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L18 - Incomputable Languages Zeph Grunschlag 1...

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1 Incomputable Languages Zeph Grunschlag
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2 Announcements  HW Due Tuesday
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3 Agenda Incomputable Languages Existence Proof Explicit undecidable language:  A TM   Unrecognizable Language Neither recognizable nor  corecognizable Example of a “real world” unsolvable  problem
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4 Incomputable Languages Are there questions of a computational nature  which cannot be answered methodically?  We  saw last time that the computability viewpoint  is to encode algorithmic problems as formal  languages and then ask:  Are there undecidable languages?  Are there languages which are not even  recognizable?  Can we construct a specific language that’s  undecidable?  Are there “useful” undecidable languages?
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5 Incomputable Languages Existential Proof We start first with an indirect proof that an  undecidable language exists.  In fact, we can  show that a language exists that is neither  recognizable nor  corecognizable :  I.e., there  is no TM which halts on all positive instances,  and  there is no TM which halts on all negative  instances so we have no way of necessarily  telling when an arbitrary string is or isn’t in the  language. The proof is “ existential”  in that a counting  argument is used to show that the language  must exist, but we don’t know a priori what  the language is.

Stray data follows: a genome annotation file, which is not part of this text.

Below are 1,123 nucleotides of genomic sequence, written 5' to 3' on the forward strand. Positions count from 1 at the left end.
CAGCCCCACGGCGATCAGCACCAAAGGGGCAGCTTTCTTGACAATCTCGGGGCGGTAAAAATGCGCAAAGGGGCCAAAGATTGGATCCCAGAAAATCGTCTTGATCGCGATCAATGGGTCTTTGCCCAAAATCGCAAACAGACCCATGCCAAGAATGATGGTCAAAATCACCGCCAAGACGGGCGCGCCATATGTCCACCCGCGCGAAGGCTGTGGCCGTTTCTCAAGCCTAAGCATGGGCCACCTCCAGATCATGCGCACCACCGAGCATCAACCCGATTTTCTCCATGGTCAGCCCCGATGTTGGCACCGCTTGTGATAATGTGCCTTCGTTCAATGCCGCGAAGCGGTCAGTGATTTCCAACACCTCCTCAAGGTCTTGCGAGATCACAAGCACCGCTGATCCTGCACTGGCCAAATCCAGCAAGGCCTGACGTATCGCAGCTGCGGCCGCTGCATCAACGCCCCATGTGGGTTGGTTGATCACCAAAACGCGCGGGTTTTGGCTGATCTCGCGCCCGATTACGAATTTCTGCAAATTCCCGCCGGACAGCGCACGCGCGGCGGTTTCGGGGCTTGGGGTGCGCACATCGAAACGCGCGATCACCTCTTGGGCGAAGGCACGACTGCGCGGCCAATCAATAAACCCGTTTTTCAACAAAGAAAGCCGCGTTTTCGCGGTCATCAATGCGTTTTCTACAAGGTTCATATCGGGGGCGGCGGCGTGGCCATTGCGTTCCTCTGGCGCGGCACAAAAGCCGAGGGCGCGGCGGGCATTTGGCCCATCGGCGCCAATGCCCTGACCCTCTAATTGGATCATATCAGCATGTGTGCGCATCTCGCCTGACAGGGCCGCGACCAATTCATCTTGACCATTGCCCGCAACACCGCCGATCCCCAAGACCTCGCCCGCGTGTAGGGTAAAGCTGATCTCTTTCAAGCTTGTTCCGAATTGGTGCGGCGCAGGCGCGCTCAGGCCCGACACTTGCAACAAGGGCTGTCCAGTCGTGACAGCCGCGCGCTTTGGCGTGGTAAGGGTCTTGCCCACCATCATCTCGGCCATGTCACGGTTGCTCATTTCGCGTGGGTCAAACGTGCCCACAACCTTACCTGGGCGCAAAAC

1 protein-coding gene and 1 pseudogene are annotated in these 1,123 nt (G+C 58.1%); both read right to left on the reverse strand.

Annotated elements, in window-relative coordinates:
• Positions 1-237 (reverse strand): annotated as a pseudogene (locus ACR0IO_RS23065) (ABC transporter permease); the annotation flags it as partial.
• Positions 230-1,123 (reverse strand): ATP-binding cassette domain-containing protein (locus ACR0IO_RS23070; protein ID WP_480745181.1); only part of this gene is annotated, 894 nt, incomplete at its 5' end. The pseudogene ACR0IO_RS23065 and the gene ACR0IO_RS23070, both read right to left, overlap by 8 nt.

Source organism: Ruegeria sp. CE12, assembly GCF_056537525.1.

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6 Incomputable Languages Existence Proof The idea is simple:  We show that there are many  more languages than Turing machines. Every TM can be encoded in binary by some  string.  Consequently the cardinality 1  of the set  of TM’s is no greater than that of {0,1}*.  Recall  the notion of  countable  :   A set  S  is countable if  there is a 1-to-1 function    from  S   to the  natural numbers.  Equivalently, an infinite set is  countable if there is a bijection    S. THM: The set of bit strings {0,1}* is countable.
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7 Countability of {0,1}* Proof .  Intuitively we can strike up the 1-to-1  correspondence  N    {0,1}* by listing the  strings in short-lex order: ε  0 1 00 01 10 11 000 001 010 011 100… 1 2 3 4  5   6   7   8    9     10   11  12… Can even give recursive definition for  : Can then use induction to prove that  is 1-to-1  and onto. = - = - = = + k k k k u n f u n f n n f 10 ) 1 ( if , 01 1 ) 1 ( if , 0 1 if , ε ) ( 1
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8 Countability of  {TM-Languages} Consequently, as every TM is described by a  bit string, there can only be as many TM’s  as bit strings.  In particular, the following  sets are countable: L = {recognizable languages} L = { co recognizable languages} DEF: A language  over the alphabet  Σ  is  corecognizable  if   Σ *- L  is recognizable.
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9 Countability of 
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